Wednesday, March 17, 2010

No Man Is an Island - Except When It Floods

The whole New England area got quite a bit of rain and wind this past weekend, and by Monday morning floods were clogging storm drains, washing out bridges and sidewalks, and just generally making a mess of everything. Herb called me on his way to work and informed me that we currently "live on an island", since our road was flooded out both to the east and to the west. He warned me not to try to run any errands (not that it took much convincing, given that I take to cold and wet the same way as most cats). He even had to talk his way past a police roadblock on his way home because our road was closed to through traffic. Despite his warnings, I wasn't aware of just how severe the trouble was until I found this YouTube video of a street a few miles from our house:

And once I saw it, it made me a little nervous. Sure, it had been a bit of an inconvenience to put off grocery shopping for one day, but nothing more serious than that. But after I thought about it, I couldn't help wondering, "What if I had to take Ryan to the emergency room?" "What if Herb had been in an accident and I couldn't get to him?" "What if, what if, what if???" It made me realize just how fortunate I am to be able to get anywhere I need to be without much difficulty.

When I was a baby, my parents only had one car. It was a big deal when my dad got a motorbike (he referred to it as a "motorcycle", but I've seen photos - it was barely a moped) so he could take that to work and leave the car for my mom. But before then, and all winter long after then, Mom had two little kids at home and no means of transportation. I suppose there were other people in the neighborhood who did have cars and were home during the day that she could have called on in an emergency. But in this day and age, the thought of not being able to jump in a car and go anywhere until Daddy comes home is...well, unthinkable.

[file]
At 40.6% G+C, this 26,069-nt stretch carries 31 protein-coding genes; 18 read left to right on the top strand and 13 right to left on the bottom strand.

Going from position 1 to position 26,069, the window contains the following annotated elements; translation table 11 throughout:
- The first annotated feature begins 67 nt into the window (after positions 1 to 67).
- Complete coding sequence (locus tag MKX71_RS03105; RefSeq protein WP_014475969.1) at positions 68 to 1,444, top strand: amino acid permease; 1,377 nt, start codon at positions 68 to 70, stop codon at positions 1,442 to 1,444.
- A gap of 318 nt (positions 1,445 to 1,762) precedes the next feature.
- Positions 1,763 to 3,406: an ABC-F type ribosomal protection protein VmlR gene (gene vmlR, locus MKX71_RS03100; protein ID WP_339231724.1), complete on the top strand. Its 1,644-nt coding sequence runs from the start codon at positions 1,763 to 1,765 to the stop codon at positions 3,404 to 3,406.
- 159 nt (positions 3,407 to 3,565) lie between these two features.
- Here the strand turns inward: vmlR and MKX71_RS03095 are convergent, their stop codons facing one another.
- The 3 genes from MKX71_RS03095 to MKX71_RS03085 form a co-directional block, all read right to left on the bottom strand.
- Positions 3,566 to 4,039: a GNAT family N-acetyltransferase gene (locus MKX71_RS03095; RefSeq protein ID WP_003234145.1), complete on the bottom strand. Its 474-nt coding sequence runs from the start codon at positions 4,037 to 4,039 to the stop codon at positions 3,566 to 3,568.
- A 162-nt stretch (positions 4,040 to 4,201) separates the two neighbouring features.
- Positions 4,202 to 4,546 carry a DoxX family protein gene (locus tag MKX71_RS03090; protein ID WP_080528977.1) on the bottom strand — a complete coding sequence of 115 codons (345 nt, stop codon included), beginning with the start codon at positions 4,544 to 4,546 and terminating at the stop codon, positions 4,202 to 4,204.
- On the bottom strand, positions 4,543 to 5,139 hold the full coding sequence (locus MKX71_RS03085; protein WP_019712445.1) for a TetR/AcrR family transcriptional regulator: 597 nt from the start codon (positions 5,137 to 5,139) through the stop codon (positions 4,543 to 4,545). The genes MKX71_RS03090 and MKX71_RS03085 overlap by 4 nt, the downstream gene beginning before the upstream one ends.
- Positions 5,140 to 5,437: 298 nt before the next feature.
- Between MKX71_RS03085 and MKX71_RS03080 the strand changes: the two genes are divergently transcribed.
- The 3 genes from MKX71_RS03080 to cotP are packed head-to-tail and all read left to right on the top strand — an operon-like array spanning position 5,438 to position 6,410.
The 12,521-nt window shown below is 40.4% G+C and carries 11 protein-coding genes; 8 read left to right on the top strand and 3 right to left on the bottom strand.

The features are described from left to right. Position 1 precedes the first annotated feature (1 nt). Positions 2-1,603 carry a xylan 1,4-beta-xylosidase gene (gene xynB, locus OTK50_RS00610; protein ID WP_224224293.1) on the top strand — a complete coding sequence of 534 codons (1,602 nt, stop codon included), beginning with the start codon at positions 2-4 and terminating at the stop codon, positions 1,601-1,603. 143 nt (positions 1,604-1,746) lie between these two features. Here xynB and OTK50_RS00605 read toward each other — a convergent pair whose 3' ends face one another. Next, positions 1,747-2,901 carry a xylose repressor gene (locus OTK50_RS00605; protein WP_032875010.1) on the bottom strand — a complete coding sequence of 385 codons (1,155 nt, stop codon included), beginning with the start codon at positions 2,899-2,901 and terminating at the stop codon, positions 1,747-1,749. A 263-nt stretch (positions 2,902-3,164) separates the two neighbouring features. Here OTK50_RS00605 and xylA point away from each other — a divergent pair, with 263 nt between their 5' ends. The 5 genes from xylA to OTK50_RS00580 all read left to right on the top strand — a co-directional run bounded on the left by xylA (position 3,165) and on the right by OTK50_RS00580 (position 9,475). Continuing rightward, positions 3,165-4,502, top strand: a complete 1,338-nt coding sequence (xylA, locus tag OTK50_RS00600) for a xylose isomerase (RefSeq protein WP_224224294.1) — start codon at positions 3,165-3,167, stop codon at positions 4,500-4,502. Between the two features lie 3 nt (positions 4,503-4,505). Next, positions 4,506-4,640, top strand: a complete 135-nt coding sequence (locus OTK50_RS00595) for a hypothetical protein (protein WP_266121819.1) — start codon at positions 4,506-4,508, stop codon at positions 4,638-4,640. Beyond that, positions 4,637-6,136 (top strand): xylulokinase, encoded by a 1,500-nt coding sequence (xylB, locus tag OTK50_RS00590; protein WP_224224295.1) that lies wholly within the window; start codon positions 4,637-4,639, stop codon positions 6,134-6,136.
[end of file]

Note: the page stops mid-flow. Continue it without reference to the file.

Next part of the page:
And then there is the magic of the cell phone. Even if Mom did have a car to use during the day, if she broke down, or locked herself out of it (not that that EVER happened), she had to find a pay phone (and a dime) somewhere to call for help. And she had to have any emergency phone number she might need either memorized or written down in her purse (which was probably locked in the car with her keys - and her dime). I am so grateful that I can jump in my car and without having to think of or look up a phone number, call Herb at work OR home OR his cell while I'm heading for the hospital, or wherever else I desperately need to be.

So once again, I'm grateful that I live in an age of technology. It may be something we need to strive to control, to avoid letting it take over our relationships and social connections, but it's also definitely something that comes in handy when used correctly. On my little island, that's even more important than a radio made from coconuts.

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